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    The Prevention of Occupational Exposure to Blood-borne Viruses (Including

    the Safe Handling and Disposal of Sharps)

1 Purpose

Bristol Community Health is committed to the provision of high quality services in

    environments that are safe for patients, staff and visitors including contractors.

    Preventing inoculation and contamination injuries prevents occupational exposure to

    blood borne diseases, and consequent infection of healthcare workers.

    The purpose of this policy is to define the process and local arrangements for minimising

    the risk from inoculation/contamination injuries.

    This Policy is applicable to all staff working within Bristol Community Health and NHS

    Bristol (Bristol Primary Care Trust)

The arrangements support the organisation in meeting its obligations as defined in:

    ? Core Standards for Better Health

    ? Care Quality Commission

    ? The Health and Social Care Act 2008: Code of Practice for the NHS on the

    prevention and control of healthcare associated infections and related guidance

    ? The Health and Safety at Work Act (1974) and Management of Health and Safety

    at Work Regulations (1992, amended 1999)

    ? Control of Substances Hazardous to Health (C.O.S.H.H.) Regulations (1999)

    ? The Provision and Use of Work Equipment (PUWER) (1998)

    ? The Personal Protective Equipment at Work Regulations (1992)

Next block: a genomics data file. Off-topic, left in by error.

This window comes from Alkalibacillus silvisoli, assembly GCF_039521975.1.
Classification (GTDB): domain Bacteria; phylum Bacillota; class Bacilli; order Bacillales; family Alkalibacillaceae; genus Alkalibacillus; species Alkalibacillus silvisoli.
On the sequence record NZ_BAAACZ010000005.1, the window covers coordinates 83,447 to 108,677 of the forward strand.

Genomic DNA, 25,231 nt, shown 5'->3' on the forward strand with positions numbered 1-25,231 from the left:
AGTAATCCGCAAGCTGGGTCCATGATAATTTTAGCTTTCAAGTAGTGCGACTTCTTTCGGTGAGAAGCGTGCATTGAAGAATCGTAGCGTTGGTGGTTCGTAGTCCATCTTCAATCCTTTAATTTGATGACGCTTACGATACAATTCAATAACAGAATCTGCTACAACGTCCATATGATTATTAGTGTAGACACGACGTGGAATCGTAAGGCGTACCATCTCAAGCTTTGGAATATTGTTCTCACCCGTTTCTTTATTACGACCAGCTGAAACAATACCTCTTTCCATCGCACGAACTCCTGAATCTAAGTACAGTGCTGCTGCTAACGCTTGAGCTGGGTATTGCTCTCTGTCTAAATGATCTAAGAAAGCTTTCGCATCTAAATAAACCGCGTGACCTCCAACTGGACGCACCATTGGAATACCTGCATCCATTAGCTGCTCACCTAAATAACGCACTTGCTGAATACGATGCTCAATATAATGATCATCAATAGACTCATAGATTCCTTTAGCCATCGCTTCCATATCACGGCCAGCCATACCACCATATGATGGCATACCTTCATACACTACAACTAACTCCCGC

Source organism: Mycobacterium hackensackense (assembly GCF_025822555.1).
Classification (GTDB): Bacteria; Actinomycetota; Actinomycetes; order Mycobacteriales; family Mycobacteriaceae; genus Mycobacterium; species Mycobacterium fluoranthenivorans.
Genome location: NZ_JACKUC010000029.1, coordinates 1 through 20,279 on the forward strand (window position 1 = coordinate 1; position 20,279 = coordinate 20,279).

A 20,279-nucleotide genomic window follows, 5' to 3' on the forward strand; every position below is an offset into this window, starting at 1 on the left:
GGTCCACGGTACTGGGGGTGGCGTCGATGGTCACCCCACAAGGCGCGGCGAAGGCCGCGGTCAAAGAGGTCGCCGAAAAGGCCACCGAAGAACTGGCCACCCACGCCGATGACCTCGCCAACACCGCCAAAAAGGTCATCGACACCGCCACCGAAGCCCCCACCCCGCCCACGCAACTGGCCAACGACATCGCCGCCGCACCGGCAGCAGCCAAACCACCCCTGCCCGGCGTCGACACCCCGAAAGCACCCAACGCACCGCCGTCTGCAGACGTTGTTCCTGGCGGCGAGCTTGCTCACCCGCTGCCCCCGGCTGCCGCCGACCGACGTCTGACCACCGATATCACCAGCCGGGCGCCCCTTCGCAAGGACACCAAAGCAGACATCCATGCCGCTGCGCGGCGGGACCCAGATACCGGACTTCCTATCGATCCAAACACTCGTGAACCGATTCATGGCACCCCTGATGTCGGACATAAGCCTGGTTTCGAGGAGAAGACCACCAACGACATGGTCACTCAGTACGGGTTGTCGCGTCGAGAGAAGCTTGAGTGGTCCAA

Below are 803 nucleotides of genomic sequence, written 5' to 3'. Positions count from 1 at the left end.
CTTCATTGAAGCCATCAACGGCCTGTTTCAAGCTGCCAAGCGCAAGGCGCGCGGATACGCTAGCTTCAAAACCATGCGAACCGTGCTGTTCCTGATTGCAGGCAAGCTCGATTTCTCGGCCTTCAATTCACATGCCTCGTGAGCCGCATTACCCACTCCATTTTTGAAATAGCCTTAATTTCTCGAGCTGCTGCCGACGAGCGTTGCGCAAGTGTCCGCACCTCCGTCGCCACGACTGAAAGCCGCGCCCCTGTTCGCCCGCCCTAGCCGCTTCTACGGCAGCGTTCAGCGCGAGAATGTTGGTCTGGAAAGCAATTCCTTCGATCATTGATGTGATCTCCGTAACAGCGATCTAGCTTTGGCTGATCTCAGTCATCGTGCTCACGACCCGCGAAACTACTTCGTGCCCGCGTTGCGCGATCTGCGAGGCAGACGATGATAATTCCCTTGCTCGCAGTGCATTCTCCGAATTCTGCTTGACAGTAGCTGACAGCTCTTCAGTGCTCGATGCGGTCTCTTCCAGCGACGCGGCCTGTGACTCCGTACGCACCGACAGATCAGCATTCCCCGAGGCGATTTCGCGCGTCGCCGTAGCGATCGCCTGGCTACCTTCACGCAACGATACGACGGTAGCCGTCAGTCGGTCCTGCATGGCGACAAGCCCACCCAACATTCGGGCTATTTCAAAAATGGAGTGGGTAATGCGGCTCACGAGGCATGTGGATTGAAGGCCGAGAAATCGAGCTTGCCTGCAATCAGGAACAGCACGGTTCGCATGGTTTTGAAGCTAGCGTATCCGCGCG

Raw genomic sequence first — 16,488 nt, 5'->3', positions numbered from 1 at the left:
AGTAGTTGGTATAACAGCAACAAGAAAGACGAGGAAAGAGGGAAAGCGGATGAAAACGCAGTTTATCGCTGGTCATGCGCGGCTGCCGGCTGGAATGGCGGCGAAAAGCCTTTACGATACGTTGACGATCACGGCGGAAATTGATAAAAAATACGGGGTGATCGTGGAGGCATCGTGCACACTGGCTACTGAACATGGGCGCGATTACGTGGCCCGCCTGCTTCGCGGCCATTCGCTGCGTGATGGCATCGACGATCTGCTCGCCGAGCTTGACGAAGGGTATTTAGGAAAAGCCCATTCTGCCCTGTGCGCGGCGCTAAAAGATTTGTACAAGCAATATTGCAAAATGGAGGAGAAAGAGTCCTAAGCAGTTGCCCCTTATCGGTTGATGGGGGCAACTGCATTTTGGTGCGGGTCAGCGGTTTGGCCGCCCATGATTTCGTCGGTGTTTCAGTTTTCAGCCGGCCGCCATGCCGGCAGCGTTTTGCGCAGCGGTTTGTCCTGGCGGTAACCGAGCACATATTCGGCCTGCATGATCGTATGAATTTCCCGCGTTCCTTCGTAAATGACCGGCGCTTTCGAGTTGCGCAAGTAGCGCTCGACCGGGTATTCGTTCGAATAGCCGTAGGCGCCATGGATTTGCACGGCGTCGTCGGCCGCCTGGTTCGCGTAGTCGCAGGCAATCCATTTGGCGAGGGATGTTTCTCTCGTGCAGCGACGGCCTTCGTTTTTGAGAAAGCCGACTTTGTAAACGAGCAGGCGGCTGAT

2 Associated Policies

    ? Infection Control

    ? HPA Infection Control Guidelines

    ? Hand Hygiene

    ? Waste Management

    ? Uniform Policy

    ? Health & Safety Policy (2008)

    ? Incident Reporting Policy (2008)

    ? Transmissible Spongiform Encephalopathy (TSE), Creutzfeld-Jacob Disease

    (CJD) and Variant CJD (VCJD) Policy 3 Definition and Scope

     Occupational exposure to blood-borne viruses is a potential hazard for healthcare

    workers. It usually follows a contamination or inoculation incident.

    3.1 High risk contamination/inoculation injuries

    These include:

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    The Prevention of Occupational Exposure to Blood-borne Viruses (Including

    the Safe Handling and Disposal of Sharps)

    Percutaneous

    ? Inoculation with a sharp instrument such as a needle or scalpel blade,

    used in clinical care, which may have been contaminated with blood, or

    a “high-risk” body fluid.

    ? A human bite, if the skin is broken

    ? Contamination of broken skin with blood or body fluid

    Mucutaneous

    ? Contamination of non-intact skin or mucous membranes (eye, mouth,

    nose) with blood, or another “high-risk” body fluid

3.2 Bodily fluids

    The following body fluids are considered a high-risk for the transmission of

    blood borne viruses:

    ? blood and blood products

    ? cerebrospinal fluid

    ? semen and vaginal secretions

    ? peritoneal fluid

    ? pericardial fluid

    ? synovial fluid

    ? pleural fluid

    ? amniotic fluid

    ? breast milk

    ? any other body fluid containing visible blood

    ? any unfixed organs or tissues

    In relation to blood-borne infections urine, faeces, vomit, sweat, tears,

    skin and sputum are not considered high risk unless visibly

    bloodstained.

    This policy covers all such incidents involving staff, students, patients and

    visitors.

    4 Background

    Exposure to blood and body fluids may result in the transmission of blood borne

    viruses such as HIV, Hepatitis B (HBV) and Hepatitis C (HCV).

    Infection with these pathogens may be serious. Even where no infection is

    acquired, the emotional impact of such an injury may be severe and they have the

    potential to result in costly litigation.

    The highest risk of transmission of blood borne viruses is from patients to

    healthcare staff via percutaneous exposure.

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    The Prevention of Occupational Exposure to Blood-borne Viruses (Including